Returned Peace Corps Volunteer

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I made it to the other side and earned my "R"...meaning I am officially a RPCV (Returned Peace Corps Volunteer). Jamaica made me more resilient, patient, and simply appreciative for the gift of life. I have many fond memories on practically all corners of the island, and the people I have met (both Jamaicans and other PCVs)  have deeply inspired me. My Peace Corps service made me more aware of my own strengths and weaknesses, and I surely experienced all the stereotypical feelings of leaving a special place I called home for two years. Almost three months have passed and I'm still reflecting on my lessons learned, but there is no doubt in my mind that my service, though sometimes challenging, shaped me into a better person and hopefully left a mark on my community.

I'll miss my times at school where I worked with the 4-H Club and did literacy pull-outs. Their goodbye celebration had me laugh-crying, as kids presented songs and shared their farewells.







I'll miss my home and my lovely neighbors...especially my little neighbors who loved to come over to play. I loved what it meant to be neighbors in Jamaica; if you have too much ripe banana, you just knock on your neighbor's door and gift it...and the next time they roast a breadfruit or harvest some yam, they cut you a piece. My one neighbor in particular was so much help during my wedding planning and gave me a contact for a cake baker, a pastor, and a photographer!

The avocado tree inna mi yaard should be bearing ripe fruit right about now, and I'm sad that I'm not there to eat them up!

The day I left, my little neighbor was moping around and said, "I was crying because you're leaving!" Ouch, my heart hurt a lot.  However, through WhatsApp I am able to keep in touch with my neighbors and hope to send them a package of some school supplies soon.







I'll miss these two women who were always there for me during service...



Of course, I'll miss my Peace Corps Jamaica family (many not pictured, nuff luv to unu)...they were my rock throughout service and getting together was always a good time.





Last but not least, sharing the experience with George and any other folks that visited was so special. I loved showing people around the quiet community of Spring Ground, or taking them on a route taxi adventure to Treasure Beach. It means a lot to me for the all of the people who came to visit me during my Peace Corps service!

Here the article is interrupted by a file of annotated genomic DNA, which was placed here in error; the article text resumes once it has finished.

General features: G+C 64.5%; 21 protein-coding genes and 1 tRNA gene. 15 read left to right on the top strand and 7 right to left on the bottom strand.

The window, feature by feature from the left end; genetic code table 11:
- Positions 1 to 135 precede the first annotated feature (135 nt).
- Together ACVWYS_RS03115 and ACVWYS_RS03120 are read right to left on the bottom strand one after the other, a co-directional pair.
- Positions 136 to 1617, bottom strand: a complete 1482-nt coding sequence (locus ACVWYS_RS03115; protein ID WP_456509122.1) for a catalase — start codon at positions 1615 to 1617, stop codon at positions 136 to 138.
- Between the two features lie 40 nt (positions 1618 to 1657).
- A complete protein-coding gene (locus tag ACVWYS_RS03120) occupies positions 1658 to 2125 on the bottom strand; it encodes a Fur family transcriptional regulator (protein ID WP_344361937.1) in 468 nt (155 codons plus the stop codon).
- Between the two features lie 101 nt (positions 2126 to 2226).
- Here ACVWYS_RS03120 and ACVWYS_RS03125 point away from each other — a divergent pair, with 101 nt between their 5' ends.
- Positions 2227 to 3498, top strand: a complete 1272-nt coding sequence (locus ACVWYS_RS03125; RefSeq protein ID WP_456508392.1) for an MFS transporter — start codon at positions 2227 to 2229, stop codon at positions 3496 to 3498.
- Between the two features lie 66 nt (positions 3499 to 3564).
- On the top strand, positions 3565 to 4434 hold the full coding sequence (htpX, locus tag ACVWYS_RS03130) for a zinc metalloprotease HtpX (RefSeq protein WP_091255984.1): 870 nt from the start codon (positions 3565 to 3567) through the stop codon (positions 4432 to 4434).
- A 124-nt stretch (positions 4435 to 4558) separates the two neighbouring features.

Peace Corps Volunteers tend to hype up the reverse culture shock that one may experience, but I found coming home to Philadelphia was emotional, yet easy. This is the place where I spent a large percentage of my life and I slid right familiar things, such as reuniting with family and friends, visiting the public library, and thrift store shopping. I did feel a little overwhelmed about being home and to cure that feeling I decided on a whim to go visit my best friend in New York City, and my brother in Washington D.C, which were both worthwhile trips. I think my biggest culture shock was seeing the workaholic culture (a lack of work/life separation), yet now I feel like I'm already back in that mode... Following close behind on the culture shock list, was American dog culture...unu luv yuh dog dem...lawd jesus dem get treated like pickni!


I feel ridiculous admitting this, but when a Bob Marley song comes on the radio in a store, I get a little choked up. So many of his tunes were theme songs to my service. I actually didn't know Bob Marley's music that well before coming to Jamaica, but I sure knew him when I left. Jamaica is musical in general, and I think of public coaster bus trips across island with more people jamming out to the song than not...harmonizing to the song or simply singing out of key and swaying heads as the crowded bus winded down potholed roads. Then there's the church choirs with their songs of praise echoing throughout the hills on any given day. There's competing stereo systems and the evening songs of barking dogs, chirping insects, and frogs.

Jamaica will always have a special place in my heart and there's no doubt that I will go back.

I'll always love you, Jamaica. Me soon come.